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Homemade Succulent Soil

Are your succulents giving you trouble? Everybody says succulents are the easiest plants to grow, but I have found that is not always the case!

There are so many tips for growing succulents but one that I have found to help tremendously is making my own homemade succulent soil.

Homemade Succulent Soil

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Making homemade succulent soil is fun and easy. Plus, it is often times cheaper and most importantly, it will help your succulents thrive!

Why Make Homemade Succulent Soil

As you have probably discovered, succulents can be tough little plants. They don’t need much water but they also cannot be over watered! Some need shade, full sun, or partial sun. The list of needs goes on and on.

So where do you begin?

I have spent hours and hours reading about the care of different succulents and even though I am constantly learning, I do not always have the time to research every new succulent before planting it.

So the first thing I do no matter what, is plant my succulents in homemade succulent soil. Therefore, no matter what the other conditions may be, I will at least have my succulents planted in good succulent soil.

Succulent Echeveria 'Doris Taylor'-Wooly Rose Planted in Homemade Succulent Soil


How to Make Homemade Succulent Soil

Making homemade succulent soil provides your succulents with a perfect well draining soil mixture that is sure to get your succulents off to a great start. What I use is half Bonsai Jack Pumice and half Coconut Coir .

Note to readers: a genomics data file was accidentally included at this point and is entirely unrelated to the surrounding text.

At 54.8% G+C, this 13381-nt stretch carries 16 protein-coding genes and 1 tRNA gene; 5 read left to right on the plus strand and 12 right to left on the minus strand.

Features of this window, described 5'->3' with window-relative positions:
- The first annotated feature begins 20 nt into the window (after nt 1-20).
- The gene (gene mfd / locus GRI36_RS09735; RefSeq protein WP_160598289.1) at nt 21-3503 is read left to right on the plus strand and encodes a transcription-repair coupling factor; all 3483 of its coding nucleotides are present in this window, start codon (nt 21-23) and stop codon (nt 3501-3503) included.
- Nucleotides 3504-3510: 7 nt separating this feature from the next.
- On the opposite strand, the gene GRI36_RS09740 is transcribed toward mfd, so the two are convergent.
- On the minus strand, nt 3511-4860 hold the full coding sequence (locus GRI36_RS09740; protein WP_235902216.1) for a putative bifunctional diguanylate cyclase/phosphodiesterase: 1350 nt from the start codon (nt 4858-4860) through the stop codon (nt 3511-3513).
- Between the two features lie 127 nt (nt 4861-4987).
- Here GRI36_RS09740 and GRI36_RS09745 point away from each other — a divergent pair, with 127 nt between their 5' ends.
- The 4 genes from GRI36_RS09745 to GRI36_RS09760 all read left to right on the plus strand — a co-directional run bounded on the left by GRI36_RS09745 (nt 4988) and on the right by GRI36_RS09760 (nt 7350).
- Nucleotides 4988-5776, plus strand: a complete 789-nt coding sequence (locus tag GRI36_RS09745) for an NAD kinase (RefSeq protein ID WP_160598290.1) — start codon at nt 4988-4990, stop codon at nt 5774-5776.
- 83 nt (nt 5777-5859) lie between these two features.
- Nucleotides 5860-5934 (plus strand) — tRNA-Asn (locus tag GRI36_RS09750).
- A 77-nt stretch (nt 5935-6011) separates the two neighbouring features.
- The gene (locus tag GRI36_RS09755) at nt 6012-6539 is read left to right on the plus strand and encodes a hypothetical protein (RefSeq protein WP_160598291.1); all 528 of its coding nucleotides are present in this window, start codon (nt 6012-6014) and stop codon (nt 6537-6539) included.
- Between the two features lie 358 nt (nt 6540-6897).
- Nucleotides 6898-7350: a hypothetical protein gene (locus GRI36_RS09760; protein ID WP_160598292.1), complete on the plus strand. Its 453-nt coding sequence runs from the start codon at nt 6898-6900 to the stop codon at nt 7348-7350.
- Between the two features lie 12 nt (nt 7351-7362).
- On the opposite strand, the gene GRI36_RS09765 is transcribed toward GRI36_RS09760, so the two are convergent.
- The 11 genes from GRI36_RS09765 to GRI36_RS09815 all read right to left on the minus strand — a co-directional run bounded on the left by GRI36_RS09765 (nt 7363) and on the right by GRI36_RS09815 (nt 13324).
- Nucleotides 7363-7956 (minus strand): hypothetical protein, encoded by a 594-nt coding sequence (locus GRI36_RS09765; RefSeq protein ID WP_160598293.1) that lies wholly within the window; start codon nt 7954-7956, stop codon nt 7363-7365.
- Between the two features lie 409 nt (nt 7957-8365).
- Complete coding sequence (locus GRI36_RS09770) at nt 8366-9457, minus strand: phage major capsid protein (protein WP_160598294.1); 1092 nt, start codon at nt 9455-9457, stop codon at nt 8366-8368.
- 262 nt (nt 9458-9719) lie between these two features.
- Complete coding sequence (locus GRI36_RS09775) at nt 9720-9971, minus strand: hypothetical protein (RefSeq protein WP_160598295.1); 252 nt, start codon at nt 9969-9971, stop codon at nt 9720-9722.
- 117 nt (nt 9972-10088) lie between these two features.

I prefer to buy Bonsai Jack Pumice over any other brand because Bonsai Jack products are state inspected and tested. That ensures that the product is free of pathogens that could end up killing plants. Plus, the pieces of pumice are all uniformly 1/4″ which is ideal for a succulent soil mix.

Bags of pumice from other companies tend to have crushed up pumice along with larger pieces, causing a large portion to go to waste.


When you first get a coconut coir brick you will need to submerge it in water to expand. An 11 pound brick will end up making around 2 cubic feet of material.

First, you need to place the coconut coir brick into a large container to ensure that the brick has plenty of room to expand.

Note: I put the coconut coir brick into a 55 gallon trash can.

Next, you will add water on to the coconut coir brick until it is fully expanded.

Then, you will need to measure out an equal amount of coconut coir and pumice. Then thoroughly mix the two ingredients together.

For example, if you are filling a 2 gallon pot, you will add 1 gallon of pumice and 1 gallon of coconut coir.

Finally, you will have made the perfect homemade succulent soil that is ready to plant succulents in!


Bonsai Jack Pumice

Coconut Coir

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